The 1/10th rule says you can only buy a $6,000 car which seems much too onerous for a person of your stature. It’s time to live it up a little! My net worth rule provides a guideline for the retiree to buy up to a $50,000 car instead.
Net Worth Guideline By Income Chart
Below is the net worth guideline by income chart for your review. As you can see below, a 50 year old person who makes $200,000 a year and has a $3,000,000 net worth should feel comfortable spending up to $150,000 on a sweet Porsche 911 CS instead of just $20,000 on a Honda Civic.
Whether he does or not is another matter. If I’m sporting a $2.4 million net worth and $200K income, I’m still driving a $20,000 car, because $3 million is the new $1 million thanks to inflation.
Car Recommendations By Net Worth Amount
Cars are so much fun. I understand every single one of you who salivate over the latest model sports car, SUV, or electric vehicle. But cars are also the biggest money wasters. Follow my car buying guideline. Nobody really needs a car that costs over $5,000. Cars built after 2000 are so much more reliable than those building in the 70s, 80s, and even 90s.
The money we spend on cars could be invested in real estate or stocks that will super charge our net worths. The money you would have invested in the stock market or real estate market when I first wrote this post in 2013 is now worth more than triple in 2021!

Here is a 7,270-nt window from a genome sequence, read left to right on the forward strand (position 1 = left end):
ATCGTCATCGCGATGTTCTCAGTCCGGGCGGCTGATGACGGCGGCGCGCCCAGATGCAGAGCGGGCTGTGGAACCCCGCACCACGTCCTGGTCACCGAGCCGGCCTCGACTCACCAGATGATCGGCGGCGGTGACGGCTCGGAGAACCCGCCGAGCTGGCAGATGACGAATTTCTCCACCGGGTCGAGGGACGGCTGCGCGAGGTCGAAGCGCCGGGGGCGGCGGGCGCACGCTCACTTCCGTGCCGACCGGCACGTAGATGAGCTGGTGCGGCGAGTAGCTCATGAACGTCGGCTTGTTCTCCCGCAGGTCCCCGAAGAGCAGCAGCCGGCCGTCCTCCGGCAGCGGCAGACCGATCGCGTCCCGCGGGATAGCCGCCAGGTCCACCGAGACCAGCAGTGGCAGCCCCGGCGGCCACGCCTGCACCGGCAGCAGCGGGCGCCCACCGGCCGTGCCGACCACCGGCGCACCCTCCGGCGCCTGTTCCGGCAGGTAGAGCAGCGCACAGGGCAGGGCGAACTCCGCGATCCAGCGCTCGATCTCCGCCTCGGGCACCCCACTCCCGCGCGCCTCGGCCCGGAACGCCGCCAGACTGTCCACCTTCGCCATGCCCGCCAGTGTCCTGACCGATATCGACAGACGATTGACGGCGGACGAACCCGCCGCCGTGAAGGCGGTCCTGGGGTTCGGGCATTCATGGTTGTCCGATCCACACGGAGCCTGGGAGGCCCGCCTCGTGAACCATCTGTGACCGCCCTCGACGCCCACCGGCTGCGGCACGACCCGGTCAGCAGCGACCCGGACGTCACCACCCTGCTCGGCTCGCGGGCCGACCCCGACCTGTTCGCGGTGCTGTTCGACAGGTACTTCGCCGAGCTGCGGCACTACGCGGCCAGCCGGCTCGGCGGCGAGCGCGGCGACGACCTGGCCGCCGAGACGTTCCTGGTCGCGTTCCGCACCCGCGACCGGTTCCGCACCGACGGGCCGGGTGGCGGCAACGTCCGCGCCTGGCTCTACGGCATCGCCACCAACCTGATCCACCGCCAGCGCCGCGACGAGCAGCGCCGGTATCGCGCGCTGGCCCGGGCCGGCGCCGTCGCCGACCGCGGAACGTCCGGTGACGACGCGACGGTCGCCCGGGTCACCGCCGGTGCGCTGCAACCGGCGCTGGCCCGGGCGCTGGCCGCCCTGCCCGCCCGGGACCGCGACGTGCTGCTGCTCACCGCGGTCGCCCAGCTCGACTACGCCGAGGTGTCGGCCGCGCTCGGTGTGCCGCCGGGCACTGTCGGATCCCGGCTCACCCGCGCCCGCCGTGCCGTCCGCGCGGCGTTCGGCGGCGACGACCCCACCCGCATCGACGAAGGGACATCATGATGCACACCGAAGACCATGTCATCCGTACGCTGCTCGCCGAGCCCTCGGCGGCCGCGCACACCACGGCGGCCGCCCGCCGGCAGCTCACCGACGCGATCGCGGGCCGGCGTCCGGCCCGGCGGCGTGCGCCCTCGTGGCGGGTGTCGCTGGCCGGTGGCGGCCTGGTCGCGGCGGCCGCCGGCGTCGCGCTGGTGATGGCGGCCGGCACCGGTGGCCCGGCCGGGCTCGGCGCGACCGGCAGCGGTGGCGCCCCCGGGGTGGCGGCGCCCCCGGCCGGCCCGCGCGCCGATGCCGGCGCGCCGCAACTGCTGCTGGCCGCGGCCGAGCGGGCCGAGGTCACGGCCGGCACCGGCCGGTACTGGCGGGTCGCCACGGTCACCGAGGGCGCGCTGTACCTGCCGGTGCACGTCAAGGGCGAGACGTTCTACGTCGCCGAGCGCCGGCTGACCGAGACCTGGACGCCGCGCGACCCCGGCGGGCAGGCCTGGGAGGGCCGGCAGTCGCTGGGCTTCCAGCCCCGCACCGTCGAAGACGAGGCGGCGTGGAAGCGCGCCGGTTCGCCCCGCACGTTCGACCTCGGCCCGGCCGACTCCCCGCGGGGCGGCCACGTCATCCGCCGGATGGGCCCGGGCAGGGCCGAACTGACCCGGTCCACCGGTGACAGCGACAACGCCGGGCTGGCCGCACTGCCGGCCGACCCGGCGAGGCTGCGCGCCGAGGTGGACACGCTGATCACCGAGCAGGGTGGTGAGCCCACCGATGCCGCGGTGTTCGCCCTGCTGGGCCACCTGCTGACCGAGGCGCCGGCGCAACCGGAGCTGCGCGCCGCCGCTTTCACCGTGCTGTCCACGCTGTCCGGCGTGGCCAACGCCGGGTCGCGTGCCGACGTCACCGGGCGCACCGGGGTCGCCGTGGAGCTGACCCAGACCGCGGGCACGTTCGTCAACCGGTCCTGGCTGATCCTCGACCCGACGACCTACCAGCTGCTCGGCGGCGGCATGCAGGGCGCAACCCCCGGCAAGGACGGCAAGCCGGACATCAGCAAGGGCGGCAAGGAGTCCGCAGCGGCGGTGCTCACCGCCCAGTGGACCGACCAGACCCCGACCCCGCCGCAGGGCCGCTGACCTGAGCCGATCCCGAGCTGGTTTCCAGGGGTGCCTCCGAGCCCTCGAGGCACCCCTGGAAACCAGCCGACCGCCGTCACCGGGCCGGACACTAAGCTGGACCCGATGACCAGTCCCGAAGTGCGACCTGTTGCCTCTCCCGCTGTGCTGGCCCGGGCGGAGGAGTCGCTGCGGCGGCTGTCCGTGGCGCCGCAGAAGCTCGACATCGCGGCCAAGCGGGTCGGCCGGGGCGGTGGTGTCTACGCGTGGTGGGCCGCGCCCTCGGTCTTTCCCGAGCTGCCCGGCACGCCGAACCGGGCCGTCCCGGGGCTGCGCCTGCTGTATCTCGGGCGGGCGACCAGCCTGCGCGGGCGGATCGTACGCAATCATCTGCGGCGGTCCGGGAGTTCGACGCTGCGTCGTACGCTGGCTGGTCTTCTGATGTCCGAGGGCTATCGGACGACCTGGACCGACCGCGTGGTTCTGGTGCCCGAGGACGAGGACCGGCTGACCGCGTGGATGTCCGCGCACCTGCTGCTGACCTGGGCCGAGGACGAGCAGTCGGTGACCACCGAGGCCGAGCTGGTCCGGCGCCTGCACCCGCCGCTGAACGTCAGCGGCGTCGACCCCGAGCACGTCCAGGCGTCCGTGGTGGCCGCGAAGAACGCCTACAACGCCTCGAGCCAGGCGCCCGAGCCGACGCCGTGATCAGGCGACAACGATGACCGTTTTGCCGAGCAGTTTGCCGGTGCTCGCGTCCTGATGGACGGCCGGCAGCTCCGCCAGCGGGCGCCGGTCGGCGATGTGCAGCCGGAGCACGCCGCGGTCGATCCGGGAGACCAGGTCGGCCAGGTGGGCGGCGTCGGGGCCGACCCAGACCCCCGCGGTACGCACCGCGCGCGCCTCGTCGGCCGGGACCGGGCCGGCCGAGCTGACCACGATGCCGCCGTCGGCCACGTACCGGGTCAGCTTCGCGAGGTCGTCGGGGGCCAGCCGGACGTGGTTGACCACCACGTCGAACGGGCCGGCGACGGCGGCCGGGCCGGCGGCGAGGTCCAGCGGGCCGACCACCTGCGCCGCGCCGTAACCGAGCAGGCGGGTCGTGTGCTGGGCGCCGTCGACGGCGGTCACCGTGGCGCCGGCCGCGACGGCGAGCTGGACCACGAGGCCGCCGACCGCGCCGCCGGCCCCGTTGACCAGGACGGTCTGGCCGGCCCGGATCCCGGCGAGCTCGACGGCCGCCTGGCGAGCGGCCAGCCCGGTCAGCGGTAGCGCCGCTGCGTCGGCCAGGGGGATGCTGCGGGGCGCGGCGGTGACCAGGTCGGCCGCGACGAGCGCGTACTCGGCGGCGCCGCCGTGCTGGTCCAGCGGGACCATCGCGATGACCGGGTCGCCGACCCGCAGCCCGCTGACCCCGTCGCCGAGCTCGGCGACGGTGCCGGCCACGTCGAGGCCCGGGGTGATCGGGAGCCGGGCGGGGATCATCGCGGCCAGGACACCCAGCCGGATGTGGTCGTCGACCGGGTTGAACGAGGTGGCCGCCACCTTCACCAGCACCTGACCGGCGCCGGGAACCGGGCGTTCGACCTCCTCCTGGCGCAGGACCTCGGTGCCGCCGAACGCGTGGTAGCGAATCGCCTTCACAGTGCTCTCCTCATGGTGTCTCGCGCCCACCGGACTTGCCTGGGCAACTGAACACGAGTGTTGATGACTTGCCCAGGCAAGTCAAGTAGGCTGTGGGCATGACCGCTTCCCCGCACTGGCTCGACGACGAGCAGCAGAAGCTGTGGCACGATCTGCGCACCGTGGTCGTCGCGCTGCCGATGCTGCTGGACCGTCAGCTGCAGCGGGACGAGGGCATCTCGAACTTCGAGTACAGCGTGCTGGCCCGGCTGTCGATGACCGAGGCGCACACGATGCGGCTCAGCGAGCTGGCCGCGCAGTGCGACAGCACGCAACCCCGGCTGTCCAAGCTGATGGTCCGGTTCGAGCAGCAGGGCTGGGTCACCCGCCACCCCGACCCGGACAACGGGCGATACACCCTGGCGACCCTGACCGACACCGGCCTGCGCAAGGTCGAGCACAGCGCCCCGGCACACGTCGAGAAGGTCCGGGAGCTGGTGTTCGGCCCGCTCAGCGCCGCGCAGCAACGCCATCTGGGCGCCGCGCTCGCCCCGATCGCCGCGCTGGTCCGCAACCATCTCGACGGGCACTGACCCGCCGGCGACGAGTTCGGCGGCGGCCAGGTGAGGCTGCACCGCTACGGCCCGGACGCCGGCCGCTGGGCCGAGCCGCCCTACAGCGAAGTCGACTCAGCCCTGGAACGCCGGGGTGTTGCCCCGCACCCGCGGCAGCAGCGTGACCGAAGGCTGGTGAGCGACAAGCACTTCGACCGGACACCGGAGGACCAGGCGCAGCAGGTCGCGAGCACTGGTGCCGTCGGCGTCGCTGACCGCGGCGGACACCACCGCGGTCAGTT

I’d like every car buyer to think in terms of opportunity cost when making a decision on which vehicle to get. Every time I think about plunking down $50,000 on a new BMW, I shudder to think how it could turn into $100,000 10 years later if it grows at 7.2% a year.
In 2018 I invested $50,000 in Tesla stock while my preschool teacher friend bought a $50,000 Model 3! My Tesla stock can now buy me three Model 3s for free. This is why it can be so hard for investors to spend money.
Basing a car buying decision on one’s net worth may actually be harder than basing a decision based on income. Our net worth is a lifetime achievement whereas income is only one year at a time. Are we really comfortable spending 1/20th of our lifetime’s work on a depreciating vehicle? Maybe, but that should certainly be the max.
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The Net Worth Rule For Car Buying is a Financial Samurai original post. Use the car buying rule if you have a lot of assets, but not a lot of income. A car is a depreciating asset. Please buy responsibly.
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Frugal and happy says
Thanks Sam and all. Family has followed this rule religiously… until yesterday:-)
Salary = $290,000 including bonus and about another $60-70k in passive RE income. NW +/- 3MM.
Had my old vehicle in the shop (+100k miles, 10yrs old) and when our mechanic told us the cost to repair, we said forget it.
Ended up getting a 2019 E-Class with 23k miles for just under 40k. 10k down and financed at 2.99% for 36m. 2yr manufacturers warranty still in place. Plan is to pay off in a few years and drive it for 10yrs.
We are still budgeted to save 50% of take home (our 5yr avg) and maxed out on all pretax / retirement stuff.